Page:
SM Marketing Convergence Inc. (SM-MCI), an affiliate of SM Retail Group, operates one of the largest customer loyalty programs in the Philippines, collecting massive quantities of customer purchase and spending data. In fact, SM-MCI's current data exceeds 1 billion transactions.

With data compiled from its customer loyalty program, SM-MCI uses SAS Visual Analytics to understand buying patterns and identify trends, which leads to better service – and greater customer satisfaction. SM-MCI uses its insight to improve the customer experience with relevant, timely offers and promotions. It also can work to acquire new members, reduce churn and identify new up-sell opportunities.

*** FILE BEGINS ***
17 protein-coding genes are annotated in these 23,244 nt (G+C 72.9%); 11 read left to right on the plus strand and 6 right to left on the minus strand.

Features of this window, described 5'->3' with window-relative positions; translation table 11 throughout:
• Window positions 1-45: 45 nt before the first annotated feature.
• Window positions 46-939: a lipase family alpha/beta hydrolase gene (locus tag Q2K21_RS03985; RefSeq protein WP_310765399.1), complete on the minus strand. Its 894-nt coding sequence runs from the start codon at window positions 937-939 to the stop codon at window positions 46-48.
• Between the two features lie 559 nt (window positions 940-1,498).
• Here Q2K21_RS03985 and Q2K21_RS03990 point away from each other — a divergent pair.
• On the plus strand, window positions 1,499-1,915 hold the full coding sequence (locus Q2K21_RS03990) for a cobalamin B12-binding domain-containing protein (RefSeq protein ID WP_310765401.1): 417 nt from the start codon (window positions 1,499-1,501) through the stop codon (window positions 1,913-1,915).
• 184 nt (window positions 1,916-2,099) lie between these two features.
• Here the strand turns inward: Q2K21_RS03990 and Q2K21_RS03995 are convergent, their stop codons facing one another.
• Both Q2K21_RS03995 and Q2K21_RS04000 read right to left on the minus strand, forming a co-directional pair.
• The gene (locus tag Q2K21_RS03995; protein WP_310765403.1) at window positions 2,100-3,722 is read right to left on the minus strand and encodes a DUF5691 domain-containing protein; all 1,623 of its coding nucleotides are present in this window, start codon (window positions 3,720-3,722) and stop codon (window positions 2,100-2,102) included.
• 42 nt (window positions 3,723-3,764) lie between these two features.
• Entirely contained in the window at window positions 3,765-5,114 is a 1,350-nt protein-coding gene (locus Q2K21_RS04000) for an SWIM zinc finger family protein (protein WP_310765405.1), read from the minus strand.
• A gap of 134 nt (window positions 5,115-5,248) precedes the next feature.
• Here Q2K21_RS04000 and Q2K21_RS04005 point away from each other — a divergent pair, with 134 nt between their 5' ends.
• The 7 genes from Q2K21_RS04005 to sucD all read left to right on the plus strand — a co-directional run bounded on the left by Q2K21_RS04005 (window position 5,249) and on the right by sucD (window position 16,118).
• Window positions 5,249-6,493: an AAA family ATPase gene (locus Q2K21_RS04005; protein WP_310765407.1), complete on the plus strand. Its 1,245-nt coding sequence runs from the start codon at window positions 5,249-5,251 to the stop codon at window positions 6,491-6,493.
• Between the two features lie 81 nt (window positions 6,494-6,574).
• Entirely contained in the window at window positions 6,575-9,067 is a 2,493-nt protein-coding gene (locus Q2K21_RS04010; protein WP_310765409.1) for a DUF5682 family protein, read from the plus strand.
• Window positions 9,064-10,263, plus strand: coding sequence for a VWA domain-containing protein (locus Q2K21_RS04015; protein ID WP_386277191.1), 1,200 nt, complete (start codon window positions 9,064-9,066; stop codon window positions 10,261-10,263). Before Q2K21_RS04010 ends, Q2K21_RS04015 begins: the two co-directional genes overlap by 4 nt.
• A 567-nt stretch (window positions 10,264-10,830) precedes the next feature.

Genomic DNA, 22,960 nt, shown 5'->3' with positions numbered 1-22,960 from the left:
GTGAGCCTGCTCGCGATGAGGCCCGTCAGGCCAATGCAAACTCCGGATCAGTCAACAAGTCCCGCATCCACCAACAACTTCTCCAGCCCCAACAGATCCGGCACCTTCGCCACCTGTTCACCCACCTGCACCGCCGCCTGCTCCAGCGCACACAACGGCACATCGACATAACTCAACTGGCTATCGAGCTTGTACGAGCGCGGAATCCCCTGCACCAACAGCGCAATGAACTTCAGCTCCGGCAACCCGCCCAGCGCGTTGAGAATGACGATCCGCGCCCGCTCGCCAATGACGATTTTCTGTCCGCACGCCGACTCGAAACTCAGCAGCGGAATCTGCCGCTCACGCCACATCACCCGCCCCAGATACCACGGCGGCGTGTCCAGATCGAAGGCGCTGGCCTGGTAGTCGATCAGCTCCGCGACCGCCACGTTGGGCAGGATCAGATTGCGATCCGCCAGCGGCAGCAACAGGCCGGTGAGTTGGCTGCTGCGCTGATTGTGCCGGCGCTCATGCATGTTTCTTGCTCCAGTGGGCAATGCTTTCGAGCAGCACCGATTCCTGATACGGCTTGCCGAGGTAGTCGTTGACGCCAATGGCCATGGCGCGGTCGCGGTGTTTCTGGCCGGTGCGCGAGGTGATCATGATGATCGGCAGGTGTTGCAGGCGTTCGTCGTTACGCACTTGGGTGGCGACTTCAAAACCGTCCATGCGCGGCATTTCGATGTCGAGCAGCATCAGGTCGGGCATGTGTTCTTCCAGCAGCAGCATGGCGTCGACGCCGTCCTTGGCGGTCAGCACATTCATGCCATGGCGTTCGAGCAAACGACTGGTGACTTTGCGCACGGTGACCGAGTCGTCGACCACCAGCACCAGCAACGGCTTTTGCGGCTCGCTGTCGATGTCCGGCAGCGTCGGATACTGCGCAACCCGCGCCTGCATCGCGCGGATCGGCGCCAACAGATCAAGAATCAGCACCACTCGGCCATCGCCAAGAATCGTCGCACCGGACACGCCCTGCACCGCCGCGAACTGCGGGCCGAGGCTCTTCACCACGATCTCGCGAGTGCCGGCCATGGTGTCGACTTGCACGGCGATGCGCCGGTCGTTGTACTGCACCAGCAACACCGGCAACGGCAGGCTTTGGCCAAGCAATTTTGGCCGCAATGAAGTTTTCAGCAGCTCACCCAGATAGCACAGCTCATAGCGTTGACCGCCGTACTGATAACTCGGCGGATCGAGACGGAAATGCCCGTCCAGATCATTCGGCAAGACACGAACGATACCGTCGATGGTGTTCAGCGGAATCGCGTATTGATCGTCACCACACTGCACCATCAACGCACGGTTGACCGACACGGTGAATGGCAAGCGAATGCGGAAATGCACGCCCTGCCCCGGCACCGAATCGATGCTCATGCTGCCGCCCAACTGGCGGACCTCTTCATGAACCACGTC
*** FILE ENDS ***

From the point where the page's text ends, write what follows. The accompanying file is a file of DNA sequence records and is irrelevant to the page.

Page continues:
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Read more:

Who can use visual analytics?
Visual analytics extends the use of sophisticated analytics to a broader range of individuals in your organization, from the expert to the amateur.

Data scientists and other data handlers can explore all of their data and the relationships between data elements. Billions of rows can be manipulated in seconds, and advanced analytics such as regression analysis can be performed. 

Business analysts had been dependent on data scientists through much of the early stages in the analytics life cycle. Now they can do their own data exploration because  SAS Visual Analytics is easy to use and the results are automatically displayed in the most appropriate format.

Nontechnical users can quickly view and interact with reports via the Web or mobile devices, while IT maintains control of the underlying data and security.